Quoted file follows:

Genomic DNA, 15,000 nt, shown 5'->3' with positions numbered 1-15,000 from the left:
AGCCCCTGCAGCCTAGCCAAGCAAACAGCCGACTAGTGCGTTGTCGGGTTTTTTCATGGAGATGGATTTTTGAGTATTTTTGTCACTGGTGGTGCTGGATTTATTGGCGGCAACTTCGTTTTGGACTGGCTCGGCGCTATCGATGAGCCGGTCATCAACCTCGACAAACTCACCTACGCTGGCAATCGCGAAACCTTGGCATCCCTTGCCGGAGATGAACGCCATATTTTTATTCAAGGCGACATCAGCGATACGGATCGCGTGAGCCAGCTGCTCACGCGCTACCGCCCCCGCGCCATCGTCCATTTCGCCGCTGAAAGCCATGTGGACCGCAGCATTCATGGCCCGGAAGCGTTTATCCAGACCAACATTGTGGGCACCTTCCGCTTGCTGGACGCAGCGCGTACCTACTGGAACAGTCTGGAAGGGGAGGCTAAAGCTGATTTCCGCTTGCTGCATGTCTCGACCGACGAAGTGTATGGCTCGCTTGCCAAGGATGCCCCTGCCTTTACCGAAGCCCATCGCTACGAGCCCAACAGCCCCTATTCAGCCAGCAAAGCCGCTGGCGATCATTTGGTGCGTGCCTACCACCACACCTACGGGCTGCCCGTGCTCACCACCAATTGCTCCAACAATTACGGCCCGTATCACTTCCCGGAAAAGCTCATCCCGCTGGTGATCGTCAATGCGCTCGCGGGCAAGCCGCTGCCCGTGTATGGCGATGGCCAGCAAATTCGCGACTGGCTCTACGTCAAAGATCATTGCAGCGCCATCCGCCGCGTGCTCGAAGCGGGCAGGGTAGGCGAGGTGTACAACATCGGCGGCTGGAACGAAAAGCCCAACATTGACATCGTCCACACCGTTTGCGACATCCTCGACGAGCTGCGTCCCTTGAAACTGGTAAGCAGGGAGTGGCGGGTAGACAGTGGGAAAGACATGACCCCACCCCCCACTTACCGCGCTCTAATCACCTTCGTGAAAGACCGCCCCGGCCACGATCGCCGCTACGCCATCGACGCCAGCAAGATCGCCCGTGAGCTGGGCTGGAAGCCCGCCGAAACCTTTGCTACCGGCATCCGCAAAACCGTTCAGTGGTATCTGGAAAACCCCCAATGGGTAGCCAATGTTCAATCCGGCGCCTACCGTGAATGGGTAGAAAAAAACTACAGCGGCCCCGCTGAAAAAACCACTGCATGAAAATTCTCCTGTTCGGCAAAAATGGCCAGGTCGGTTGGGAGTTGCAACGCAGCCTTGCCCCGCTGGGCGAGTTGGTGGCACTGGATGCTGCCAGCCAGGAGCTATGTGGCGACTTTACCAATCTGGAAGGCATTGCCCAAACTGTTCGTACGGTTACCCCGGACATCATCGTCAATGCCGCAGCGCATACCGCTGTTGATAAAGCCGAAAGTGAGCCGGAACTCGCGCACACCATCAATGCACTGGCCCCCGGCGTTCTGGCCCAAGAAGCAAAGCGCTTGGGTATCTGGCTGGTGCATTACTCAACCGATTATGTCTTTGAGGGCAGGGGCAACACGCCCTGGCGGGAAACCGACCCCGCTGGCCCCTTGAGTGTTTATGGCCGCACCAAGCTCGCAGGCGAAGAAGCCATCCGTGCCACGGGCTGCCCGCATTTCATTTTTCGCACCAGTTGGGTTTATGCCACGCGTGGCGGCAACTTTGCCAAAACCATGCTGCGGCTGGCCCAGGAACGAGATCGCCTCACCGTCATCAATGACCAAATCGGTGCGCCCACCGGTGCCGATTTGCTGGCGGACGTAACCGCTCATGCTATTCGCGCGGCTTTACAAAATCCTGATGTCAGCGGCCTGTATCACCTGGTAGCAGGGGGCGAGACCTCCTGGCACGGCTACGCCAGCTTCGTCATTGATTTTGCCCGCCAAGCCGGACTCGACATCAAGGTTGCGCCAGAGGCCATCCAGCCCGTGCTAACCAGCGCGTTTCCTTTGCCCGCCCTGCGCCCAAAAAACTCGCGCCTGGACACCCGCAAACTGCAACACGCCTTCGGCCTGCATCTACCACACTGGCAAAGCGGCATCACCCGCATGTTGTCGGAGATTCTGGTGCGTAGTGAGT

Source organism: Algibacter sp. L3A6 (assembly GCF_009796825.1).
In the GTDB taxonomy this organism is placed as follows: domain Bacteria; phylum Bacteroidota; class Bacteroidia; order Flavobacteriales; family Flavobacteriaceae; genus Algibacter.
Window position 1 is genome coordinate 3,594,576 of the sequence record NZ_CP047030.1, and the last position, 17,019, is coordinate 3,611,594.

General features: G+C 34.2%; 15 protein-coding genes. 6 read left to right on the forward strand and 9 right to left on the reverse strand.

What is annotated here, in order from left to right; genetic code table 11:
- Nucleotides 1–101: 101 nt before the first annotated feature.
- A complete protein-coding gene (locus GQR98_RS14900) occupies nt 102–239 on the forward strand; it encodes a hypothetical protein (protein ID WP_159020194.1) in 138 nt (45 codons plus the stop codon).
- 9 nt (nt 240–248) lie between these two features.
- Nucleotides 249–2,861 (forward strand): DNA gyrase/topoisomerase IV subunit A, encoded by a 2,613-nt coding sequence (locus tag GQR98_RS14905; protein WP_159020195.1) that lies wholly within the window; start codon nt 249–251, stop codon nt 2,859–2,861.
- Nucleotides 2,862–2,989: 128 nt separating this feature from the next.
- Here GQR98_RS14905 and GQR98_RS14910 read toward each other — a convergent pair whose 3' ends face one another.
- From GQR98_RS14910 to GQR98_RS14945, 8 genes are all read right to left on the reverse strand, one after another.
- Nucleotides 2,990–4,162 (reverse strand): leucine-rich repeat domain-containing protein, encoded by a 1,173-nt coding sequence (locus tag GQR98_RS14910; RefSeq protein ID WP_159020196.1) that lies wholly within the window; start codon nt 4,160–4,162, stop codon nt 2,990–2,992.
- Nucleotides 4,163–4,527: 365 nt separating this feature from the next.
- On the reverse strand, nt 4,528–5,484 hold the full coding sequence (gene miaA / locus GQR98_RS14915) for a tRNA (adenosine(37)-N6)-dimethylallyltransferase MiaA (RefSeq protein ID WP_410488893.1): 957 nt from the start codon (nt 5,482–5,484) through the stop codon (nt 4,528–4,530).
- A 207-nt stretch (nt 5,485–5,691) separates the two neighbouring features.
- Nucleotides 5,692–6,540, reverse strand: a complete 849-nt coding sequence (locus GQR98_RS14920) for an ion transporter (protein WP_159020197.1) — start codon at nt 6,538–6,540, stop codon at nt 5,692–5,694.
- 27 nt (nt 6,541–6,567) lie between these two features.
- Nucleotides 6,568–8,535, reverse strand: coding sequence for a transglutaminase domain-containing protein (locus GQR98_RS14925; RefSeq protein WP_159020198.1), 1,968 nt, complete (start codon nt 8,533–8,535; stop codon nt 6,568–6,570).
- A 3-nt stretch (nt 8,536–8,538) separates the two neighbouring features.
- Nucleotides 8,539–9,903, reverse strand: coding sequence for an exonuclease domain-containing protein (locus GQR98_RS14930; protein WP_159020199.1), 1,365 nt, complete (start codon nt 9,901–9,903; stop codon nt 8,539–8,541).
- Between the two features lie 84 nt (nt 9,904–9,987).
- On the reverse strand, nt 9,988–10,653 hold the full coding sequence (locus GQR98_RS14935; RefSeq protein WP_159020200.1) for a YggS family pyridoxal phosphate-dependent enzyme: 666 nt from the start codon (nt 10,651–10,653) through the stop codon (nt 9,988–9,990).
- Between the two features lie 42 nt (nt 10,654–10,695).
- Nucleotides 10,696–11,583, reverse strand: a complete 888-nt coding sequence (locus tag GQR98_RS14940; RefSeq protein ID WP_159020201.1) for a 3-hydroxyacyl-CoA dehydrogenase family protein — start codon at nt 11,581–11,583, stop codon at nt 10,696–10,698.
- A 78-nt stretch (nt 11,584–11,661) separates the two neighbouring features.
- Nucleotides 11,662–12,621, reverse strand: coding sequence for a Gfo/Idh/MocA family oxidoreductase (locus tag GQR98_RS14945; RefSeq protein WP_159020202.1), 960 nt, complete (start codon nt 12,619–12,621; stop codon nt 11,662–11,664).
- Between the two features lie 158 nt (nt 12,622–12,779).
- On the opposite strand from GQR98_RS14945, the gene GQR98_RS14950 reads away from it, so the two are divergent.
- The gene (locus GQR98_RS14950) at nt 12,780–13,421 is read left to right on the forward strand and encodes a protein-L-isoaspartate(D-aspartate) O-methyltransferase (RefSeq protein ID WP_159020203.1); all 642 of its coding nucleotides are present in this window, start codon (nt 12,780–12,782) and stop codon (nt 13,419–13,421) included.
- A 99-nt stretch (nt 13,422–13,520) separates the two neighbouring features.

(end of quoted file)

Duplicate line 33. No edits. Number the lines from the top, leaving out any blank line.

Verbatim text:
- A 99-nt stretch (nt 13,422–13,520) separates the two neighbouring features.